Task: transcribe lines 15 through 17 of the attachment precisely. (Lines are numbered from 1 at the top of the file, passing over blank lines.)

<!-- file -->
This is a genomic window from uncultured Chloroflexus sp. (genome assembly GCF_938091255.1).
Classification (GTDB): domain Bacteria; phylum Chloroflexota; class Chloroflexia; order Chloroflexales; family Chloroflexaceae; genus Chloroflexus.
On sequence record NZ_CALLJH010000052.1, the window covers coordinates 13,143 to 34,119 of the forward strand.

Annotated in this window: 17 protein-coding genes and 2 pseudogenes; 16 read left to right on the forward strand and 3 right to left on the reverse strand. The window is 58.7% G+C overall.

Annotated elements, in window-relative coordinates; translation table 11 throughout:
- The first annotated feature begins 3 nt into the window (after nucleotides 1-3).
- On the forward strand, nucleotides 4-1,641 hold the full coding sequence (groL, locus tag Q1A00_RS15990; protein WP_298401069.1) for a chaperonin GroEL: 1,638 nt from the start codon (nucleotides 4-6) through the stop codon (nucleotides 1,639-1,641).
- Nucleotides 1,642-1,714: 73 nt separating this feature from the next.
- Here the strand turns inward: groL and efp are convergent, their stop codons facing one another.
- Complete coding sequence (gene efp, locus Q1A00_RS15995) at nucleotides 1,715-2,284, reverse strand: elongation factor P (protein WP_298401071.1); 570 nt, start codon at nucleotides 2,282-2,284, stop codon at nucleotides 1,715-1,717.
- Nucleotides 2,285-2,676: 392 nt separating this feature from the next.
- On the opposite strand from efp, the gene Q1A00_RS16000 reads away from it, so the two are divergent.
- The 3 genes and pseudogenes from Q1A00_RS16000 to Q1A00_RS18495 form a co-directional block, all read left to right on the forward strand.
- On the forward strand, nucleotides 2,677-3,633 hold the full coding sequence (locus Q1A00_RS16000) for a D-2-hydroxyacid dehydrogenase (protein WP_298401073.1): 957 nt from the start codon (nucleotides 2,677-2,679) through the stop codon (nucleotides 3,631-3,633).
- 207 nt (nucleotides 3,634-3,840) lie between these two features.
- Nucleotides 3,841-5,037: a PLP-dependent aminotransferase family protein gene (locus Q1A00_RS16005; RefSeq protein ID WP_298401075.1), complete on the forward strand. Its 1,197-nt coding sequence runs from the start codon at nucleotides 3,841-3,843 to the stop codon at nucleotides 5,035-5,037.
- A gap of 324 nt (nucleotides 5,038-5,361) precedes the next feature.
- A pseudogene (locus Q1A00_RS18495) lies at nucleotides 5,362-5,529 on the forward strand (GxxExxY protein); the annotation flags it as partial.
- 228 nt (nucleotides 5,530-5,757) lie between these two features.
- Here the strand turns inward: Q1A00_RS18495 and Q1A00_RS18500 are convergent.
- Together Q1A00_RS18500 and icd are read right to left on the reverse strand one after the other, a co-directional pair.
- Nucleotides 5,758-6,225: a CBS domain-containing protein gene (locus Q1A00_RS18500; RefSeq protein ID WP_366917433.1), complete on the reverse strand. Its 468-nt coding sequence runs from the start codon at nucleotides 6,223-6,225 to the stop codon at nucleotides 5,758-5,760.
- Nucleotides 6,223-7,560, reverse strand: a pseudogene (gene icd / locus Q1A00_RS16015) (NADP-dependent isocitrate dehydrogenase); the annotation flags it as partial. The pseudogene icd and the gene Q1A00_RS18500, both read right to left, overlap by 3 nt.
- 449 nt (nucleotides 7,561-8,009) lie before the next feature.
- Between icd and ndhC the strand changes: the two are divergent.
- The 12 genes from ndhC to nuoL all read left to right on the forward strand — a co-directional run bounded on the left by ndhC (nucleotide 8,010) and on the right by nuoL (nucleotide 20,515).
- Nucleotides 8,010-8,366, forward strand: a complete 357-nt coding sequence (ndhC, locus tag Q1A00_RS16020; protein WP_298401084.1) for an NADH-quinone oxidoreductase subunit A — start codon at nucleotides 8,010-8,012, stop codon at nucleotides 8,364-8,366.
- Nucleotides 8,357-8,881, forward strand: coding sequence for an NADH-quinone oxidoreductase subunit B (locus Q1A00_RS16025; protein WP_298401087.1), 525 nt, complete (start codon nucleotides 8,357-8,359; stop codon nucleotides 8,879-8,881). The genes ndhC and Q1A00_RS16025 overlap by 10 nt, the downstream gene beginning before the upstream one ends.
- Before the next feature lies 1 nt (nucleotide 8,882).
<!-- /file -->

- 207 nt (nucleotides 3,634-3,840) lie between these two features.
- Nucleotides 3,841-5,037: a PLP-dependent aminotransferase family protein gene (locus Q1A00_RS16005; RefSeq protein ID WP_298401075.1), complete on the forward strand. Its 1,197-nt coding sequence runs from the start codon at nucleotides 3,841-3,843 to the stop codon at nucleotides 5,035-5,037.
- A gap of 324 nt (nucleotides 5,038-5,361) precedes the next feature.